Seattle Resident Reacts to Potential Return of Sonics

Tim KeeneyContributor IJanuary 9, 2013

DENVER, CO - APRIL 23:  Seattle Sonics fans display signs as the support the Denver Nuggets against the Oklahoma City Thunder in Game Three of the Western Conference Quarterfinals in the 2011 NBA Playoffs on April 23, 2011 at the Pepsi Center in Denver, Colorado. NOTE TO USER: User expressly acknowledges and agrees that, by downloading and or using this photograph, User is consenting to the terms and conditions of the Getty Images License Agreement.  (Photo by Doug Pensinger/Getty Images)
Doug Pensinger/Getty Images

This is the day I've been both dreading and eagerly anticipating since the Seattle SuperSonics played their last game back on April 16, 2008.

The return of the NBA to the city I've lived in for the past 24 years. 

Well, the reported return (via Yahoo! Sports Adrian Wojnarowski):

The Maloofs are finalizing an agreement to sell the Sacramento Kings to the Hansen-Ballmer led Seattle group, sources tell Yahoo! Sports.

— Adrian Wojnarowski (@WojYahooNBA) January 9, 2013

It's important to note, of course, that this isn't yet a done deal (via CBS Sacramento's Steve Large and Seattle radio host Dave "Softy" Mahler):

Source: Seattle groups offer was rejected by Maloofs. Hmmm. Plot thickening by the minute.

— stevelarge_cbs13 (@largesteven) January 9, 2013

What we r hearing from a source: Deal moving along nicely but not done. No pending announcement. Hope to have deal done by end of month

— Dave Softy Mahler (@Softykjr) January 9, 2013

Still, a deal seems inevitable. How am I supposed to feel about this?

On the one hand, the answer to that question is painfully obvious. I've been a fan of the Sonics for the past quarter-decade (I'm pretty sure my big brothers put a Dale Ellis jersey on me right out of the womb). 

I grew up with Gary Payton, Shawn Kemp, Detlef Schrempf, Hersey Hawkins, Sam Perkins, Brent Barry, Vin Baker, Luke Ridnour, Nick Collison, Rashard Lewis, Ray Allen and, most importantly, Saer Sene and Robert Swift.

There were championship-caliber teams when I was young and there was a whole lot of mediocrity as I grew older, but I wouldn't have had it any other way. It was my team and I loved it with all my being. 

Their departure was, in a word, heart-breaking. 

As the Oklahoma City Thunder took the history of that green and yellow team I grew up with and went on to develop a title-contending powerhouse led by potentially one of the greatest players ever (who we drafted!), the desperation for a team grew even worse.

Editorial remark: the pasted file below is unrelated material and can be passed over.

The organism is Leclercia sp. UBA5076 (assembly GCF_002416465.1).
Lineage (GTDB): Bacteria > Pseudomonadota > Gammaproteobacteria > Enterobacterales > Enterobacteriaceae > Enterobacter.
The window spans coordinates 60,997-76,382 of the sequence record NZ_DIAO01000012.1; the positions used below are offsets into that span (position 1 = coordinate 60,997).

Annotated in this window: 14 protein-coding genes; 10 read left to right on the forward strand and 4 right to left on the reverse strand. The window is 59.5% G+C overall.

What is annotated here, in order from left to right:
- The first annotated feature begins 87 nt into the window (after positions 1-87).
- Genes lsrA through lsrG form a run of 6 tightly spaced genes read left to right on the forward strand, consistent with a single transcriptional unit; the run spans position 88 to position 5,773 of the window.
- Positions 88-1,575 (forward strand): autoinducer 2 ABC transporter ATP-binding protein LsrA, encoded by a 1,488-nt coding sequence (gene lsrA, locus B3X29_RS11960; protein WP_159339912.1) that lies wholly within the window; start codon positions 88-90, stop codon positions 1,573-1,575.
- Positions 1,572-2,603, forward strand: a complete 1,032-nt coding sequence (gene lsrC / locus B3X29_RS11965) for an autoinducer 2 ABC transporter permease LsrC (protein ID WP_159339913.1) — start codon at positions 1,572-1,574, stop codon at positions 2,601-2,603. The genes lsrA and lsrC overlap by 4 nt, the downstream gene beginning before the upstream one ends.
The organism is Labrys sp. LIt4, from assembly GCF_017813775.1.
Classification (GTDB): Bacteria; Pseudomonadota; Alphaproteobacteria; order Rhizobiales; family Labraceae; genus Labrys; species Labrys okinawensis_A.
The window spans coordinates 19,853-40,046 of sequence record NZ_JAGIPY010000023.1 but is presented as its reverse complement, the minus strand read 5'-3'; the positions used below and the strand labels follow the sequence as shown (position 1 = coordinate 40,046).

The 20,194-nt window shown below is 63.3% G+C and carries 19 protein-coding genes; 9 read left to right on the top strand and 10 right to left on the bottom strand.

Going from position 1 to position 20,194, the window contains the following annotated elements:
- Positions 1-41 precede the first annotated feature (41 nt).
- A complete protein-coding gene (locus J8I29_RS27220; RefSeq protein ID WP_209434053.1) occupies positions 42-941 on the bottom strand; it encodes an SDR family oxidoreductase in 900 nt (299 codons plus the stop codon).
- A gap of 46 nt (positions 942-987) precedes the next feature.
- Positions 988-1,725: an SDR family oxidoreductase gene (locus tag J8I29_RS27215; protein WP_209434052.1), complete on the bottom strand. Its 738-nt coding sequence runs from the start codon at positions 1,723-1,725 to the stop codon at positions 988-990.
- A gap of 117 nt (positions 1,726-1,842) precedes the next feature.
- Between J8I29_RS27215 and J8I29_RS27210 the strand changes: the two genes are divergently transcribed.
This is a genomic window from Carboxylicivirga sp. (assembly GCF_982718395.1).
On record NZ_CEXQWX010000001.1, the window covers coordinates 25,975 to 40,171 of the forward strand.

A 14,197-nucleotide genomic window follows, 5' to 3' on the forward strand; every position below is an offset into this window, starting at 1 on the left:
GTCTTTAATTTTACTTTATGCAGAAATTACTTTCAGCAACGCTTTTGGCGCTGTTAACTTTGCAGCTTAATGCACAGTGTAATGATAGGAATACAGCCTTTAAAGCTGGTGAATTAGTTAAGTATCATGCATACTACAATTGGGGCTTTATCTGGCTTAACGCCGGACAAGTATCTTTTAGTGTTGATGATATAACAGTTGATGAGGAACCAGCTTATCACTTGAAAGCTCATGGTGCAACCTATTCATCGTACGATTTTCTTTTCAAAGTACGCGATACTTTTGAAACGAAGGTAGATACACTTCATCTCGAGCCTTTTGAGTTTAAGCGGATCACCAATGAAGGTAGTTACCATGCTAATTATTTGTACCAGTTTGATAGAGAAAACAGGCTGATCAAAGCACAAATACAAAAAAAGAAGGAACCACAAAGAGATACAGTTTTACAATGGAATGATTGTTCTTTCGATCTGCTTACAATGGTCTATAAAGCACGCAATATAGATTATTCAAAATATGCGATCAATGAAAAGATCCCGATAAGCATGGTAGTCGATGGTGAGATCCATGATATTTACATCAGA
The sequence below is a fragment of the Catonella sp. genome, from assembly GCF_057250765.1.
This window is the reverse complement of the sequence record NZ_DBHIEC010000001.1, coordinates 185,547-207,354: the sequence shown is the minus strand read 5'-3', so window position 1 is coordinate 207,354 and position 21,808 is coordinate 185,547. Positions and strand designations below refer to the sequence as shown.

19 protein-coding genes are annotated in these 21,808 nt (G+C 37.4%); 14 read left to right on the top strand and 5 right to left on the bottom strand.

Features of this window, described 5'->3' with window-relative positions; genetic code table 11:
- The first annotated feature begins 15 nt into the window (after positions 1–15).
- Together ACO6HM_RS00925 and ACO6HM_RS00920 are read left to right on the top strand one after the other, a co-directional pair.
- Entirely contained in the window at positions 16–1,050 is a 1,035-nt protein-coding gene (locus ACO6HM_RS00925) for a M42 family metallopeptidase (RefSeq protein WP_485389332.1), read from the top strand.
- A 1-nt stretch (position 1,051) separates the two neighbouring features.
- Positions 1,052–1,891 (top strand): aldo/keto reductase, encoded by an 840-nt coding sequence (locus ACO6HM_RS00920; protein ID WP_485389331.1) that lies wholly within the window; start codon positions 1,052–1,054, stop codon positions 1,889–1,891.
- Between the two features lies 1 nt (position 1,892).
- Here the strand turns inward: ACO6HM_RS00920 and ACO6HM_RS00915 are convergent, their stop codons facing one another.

Call it the "what could have been" syndrome.  

I, much like every other fan in Seattle, not only felt sadness and longing for my old team, but I felt jealousy. I felt despair. Sure, we had football and baseball teams to fall back on, but I grew up in a basketball family. That sport trumped all others. With no professional team, I felt empty.

So, of course I feel jubilant about Chris Hansen, aka Superman, aka God, leading the charge to fund a new arena and purchase the reeling Sacramento Kings.

But therein lies the problem. 

We are doing the same thing to the city of Sacramento that Oklahoma City did to Seattle. We are taking its team. 

The Kings' history is just as rich as the Sonics' was, and I would be the first to attest to that. 

While I was always a diehard Sonics fan, I grew up as a Michigan basketball fan, as well. As such, Chris Webber was always my favorite non-Sonic player.

I followed him throughout his entire career. I watched him with Golden State. I watched him with Washington (and have his Bullets jersey). And I watched him with Sacramento, where he teamed up with Mike Bibby, Doug Christie, Peja Stojakovic, Bobby Jackson and Vlade Divac to form one of the most exciting basketball teams ever. 

Heck, I even cried (I was 14, that's only slightly embarrassing, right?) when they were eliminated in the Western Conference Finals in 2002. 

The point is, I know what this team, struggling or not, means to the city of Sacramento. I remember the cow bells. I know how important the Kings were during those years. I know that the fans are some of the best in the NBA and don't deserve this.

And I know what it's like to lose all of it. I know that shady, idiotic, scumbag ownership can bring grown men and women to tears with their handling of our teams. 

So this is my apology to you, Sacramento fans. 

I have been clamoring for a team to return to Seattle for the past four-and-half years. I wanted it badly. I would have sold a dead parakeet to a blind kid to make sure it happened. 

But I didn't want it this way. I didn't want to rob another elite fanbase of its team. If this deal does in fact go through, I truly hope you get another team, and I truly hope it doesn't come at the expense of another city with a rich history.

This is the saddest best day ever.